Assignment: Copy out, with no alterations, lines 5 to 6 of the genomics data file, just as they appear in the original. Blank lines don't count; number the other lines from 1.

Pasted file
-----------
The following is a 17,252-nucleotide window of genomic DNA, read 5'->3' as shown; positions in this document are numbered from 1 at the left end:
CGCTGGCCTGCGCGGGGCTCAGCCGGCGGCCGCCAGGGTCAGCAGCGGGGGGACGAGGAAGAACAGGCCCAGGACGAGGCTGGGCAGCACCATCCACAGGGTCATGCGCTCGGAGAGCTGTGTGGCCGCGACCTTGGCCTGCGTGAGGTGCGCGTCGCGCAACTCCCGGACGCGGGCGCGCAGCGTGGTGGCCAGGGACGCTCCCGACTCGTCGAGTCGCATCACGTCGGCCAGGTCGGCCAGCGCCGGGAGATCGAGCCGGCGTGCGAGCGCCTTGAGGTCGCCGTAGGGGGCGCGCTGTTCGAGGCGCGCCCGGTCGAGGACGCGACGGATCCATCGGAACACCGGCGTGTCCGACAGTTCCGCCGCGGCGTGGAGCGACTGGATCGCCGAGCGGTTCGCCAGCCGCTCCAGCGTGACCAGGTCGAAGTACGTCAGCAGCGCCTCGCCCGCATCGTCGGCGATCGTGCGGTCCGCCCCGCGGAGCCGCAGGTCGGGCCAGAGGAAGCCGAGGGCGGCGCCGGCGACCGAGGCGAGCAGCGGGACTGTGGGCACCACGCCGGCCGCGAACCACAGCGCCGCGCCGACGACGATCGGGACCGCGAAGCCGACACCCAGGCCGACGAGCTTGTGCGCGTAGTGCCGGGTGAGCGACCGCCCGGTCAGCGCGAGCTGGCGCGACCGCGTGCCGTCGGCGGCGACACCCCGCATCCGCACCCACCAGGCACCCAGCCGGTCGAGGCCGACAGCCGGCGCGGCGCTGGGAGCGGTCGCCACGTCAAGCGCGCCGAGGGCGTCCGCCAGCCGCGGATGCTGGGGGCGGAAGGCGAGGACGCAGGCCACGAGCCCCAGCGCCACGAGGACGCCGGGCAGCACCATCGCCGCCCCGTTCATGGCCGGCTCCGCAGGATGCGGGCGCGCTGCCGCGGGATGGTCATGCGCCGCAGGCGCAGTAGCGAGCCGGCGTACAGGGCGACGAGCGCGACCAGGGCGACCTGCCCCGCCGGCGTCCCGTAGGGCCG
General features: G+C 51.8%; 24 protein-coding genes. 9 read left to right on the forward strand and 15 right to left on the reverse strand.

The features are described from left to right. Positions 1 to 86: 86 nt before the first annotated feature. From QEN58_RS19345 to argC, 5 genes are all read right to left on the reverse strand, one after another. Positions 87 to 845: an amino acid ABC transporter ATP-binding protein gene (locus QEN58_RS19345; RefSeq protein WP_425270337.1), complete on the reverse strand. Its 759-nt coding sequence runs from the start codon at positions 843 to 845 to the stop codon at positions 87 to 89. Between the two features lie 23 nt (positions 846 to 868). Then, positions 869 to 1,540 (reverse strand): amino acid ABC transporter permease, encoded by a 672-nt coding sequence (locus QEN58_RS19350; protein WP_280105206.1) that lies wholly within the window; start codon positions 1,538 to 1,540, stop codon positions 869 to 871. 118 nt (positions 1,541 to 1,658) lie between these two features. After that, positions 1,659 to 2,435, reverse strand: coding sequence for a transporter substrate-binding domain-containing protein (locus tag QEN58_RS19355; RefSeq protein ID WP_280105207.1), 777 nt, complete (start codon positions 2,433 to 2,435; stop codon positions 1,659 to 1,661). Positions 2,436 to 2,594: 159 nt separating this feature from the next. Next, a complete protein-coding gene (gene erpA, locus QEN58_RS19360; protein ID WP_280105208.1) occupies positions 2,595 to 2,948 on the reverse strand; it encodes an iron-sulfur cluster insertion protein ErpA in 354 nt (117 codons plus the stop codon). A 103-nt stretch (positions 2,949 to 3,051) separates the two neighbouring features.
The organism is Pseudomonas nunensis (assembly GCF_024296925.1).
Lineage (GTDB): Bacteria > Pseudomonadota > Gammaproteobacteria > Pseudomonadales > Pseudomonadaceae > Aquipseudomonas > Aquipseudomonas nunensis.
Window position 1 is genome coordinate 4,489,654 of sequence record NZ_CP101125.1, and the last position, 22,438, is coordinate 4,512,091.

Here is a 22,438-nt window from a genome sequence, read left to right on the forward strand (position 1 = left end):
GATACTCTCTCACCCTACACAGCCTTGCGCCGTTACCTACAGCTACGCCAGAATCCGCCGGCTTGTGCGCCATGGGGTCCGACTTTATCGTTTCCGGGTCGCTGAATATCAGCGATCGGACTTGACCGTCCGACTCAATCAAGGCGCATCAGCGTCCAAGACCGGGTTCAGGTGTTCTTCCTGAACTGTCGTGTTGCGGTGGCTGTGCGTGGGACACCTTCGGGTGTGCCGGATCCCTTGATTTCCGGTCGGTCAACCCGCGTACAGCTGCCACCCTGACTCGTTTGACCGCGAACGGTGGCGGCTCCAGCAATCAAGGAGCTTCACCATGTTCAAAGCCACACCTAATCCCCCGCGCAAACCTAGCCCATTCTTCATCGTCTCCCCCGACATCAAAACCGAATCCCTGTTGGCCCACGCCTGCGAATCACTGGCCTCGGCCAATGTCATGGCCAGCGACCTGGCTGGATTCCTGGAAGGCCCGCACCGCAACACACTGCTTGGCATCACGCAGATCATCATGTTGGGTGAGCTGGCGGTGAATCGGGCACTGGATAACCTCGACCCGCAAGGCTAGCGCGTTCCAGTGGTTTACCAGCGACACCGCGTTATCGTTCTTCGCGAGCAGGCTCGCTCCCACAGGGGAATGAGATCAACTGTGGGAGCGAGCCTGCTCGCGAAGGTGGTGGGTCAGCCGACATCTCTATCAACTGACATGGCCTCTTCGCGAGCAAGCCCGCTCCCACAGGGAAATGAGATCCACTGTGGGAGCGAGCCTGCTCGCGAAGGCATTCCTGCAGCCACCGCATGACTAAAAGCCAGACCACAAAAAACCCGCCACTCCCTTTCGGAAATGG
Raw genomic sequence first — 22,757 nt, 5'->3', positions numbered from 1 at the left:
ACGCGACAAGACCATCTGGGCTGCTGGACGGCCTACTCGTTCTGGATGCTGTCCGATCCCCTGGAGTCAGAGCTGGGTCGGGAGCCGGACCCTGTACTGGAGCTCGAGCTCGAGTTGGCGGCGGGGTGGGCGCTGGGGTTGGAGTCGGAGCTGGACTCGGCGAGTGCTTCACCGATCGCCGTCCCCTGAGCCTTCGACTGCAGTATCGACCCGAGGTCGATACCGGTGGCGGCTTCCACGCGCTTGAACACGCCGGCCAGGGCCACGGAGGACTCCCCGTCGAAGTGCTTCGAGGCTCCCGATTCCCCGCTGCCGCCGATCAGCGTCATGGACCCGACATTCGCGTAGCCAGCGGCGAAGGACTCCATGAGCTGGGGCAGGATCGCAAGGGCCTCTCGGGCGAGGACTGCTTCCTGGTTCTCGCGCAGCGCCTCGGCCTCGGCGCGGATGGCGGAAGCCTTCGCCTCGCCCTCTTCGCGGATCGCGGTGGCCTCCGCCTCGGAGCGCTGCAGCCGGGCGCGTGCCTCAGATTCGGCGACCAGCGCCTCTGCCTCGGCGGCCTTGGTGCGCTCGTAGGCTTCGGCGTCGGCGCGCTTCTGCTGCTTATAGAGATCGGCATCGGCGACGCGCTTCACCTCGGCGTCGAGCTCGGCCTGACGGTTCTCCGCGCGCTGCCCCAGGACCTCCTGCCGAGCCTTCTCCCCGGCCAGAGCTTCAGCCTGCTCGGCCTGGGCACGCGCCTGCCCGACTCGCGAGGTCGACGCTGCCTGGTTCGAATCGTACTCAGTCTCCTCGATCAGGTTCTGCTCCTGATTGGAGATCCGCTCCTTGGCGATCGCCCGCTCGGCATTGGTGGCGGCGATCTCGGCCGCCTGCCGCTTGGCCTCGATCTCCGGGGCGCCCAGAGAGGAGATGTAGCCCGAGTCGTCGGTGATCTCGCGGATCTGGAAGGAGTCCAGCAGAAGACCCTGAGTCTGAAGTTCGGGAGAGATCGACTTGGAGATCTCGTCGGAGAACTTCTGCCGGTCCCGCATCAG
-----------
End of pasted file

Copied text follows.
The organism is Pseudomonas nunensis (assembly GCF_024296925.1).
Lineage (GTDB): Bacteria > Pseudomonadota > Gammaproteobacteria > Pseudomonadales > Pseudomonadaceae > Aquipseudomonas > Aquipseudomonas nunensis.